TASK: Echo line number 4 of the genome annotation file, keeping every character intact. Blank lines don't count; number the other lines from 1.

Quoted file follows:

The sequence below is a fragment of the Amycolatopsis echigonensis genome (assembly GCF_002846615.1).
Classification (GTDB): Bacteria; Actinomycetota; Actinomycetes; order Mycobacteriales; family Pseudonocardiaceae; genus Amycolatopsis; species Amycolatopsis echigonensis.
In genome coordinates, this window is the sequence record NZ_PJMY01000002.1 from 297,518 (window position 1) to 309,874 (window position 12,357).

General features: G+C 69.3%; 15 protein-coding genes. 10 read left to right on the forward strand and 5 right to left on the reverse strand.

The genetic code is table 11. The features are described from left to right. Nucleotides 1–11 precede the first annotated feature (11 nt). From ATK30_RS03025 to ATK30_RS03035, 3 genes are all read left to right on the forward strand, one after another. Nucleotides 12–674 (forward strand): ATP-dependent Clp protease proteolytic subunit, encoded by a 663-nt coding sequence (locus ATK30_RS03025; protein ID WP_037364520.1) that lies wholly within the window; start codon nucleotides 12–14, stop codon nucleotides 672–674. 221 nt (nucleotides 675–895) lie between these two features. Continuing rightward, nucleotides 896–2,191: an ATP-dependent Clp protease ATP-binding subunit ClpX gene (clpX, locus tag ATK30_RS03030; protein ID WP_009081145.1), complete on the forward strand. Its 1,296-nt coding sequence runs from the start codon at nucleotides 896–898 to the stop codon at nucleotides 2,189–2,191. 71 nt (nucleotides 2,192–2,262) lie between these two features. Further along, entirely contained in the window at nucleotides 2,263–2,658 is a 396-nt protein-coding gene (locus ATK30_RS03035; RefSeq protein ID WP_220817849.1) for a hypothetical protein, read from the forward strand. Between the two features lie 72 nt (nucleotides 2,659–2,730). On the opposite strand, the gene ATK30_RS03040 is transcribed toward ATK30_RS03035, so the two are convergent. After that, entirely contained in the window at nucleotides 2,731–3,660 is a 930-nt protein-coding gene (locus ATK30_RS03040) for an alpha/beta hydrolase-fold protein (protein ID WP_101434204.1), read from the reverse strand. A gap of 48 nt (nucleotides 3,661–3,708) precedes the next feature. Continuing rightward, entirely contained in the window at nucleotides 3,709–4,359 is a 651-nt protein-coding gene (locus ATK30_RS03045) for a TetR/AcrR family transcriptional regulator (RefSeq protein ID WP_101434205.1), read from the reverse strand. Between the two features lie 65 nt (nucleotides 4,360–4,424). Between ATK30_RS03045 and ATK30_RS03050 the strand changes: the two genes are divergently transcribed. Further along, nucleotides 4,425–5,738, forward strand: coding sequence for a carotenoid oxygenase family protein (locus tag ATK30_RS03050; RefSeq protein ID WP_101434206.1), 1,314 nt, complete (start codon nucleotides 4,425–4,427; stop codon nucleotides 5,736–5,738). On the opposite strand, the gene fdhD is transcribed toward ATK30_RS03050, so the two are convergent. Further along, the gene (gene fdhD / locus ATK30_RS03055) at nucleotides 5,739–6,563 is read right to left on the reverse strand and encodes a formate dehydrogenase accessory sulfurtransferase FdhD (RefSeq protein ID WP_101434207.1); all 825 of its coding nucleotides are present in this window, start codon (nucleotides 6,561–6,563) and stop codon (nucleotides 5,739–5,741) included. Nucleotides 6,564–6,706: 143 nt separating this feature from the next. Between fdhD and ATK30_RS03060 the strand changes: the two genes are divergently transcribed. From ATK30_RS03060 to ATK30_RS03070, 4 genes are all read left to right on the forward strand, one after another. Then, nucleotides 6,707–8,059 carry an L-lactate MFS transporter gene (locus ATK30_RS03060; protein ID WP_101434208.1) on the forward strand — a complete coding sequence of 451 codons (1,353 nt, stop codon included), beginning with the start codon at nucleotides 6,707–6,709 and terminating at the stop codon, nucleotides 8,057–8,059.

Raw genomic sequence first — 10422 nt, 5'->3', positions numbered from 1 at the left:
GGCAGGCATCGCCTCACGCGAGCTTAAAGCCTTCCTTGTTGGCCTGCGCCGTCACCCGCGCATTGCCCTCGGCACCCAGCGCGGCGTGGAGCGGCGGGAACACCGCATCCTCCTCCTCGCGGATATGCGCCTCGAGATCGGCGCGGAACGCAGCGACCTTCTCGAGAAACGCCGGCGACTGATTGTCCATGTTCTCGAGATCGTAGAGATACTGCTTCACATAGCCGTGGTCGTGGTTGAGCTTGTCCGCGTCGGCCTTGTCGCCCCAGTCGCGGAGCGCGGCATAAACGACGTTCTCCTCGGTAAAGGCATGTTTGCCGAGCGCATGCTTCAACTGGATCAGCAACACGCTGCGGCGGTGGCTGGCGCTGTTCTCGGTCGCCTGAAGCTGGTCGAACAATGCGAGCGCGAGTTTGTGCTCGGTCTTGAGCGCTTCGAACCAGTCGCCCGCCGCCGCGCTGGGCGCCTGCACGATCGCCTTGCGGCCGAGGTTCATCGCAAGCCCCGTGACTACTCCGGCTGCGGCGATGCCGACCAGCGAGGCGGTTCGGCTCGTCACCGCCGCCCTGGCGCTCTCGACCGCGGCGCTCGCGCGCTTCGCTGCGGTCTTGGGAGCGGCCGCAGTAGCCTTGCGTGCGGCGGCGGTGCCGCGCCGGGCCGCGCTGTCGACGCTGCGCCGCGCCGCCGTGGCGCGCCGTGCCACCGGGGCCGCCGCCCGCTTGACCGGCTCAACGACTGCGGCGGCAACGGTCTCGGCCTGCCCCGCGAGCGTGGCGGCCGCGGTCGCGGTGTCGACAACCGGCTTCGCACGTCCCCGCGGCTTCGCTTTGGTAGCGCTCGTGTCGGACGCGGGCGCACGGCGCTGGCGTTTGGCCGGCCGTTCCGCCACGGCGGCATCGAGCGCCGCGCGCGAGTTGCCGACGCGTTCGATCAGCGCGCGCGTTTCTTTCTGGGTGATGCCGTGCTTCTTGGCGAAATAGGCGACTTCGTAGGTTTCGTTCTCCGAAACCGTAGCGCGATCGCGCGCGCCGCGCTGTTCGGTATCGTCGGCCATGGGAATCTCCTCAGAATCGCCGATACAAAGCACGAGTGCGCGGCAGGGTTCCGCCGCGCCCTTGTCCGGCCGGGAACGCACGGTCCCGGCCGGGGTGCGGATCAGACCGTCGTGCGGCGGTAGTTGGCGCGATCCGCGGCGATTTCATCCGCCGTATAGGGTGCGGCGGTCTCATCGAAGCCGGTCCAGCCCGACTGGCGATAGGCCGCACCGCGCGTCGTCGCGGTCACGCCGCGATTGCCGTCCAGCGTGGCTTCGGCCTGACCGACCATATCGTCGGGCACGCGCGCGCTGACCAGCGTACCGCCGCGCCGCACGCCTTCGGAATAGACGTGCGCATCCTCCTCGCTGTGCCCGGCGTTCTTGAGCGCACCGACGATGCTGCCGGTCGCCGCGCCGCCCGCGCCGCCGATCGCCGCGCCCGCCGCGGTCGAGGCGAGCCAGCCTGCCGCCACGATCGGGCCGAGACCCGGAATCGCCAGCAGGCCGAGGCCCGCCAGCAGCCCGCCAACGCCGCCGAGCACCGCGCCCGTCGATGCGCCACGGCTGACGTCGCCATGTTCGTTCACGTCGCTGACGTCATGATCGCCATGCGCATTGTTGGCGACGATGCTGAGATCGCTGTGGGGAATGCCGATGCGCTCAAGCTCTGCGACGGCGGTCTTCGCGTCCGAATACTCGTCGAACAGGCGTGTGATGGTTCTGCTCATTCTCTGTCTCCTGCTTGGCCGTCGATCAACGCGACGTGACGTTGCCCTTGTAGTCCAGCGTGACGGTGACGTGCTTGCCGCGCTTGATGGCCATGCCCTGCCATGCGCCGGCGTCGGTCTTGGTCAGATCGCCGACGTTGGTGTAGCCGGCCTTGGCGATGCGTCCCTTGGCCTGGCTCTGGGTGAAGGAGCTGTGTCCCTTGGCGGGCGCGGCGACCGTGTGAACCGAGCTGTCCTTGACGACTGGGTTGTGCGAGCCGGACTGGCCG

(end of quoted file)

General features: G+C 69.3%; 15 protein-coding genes. 10 read left to right on the forward strand and 5 right to left on the reverse strand.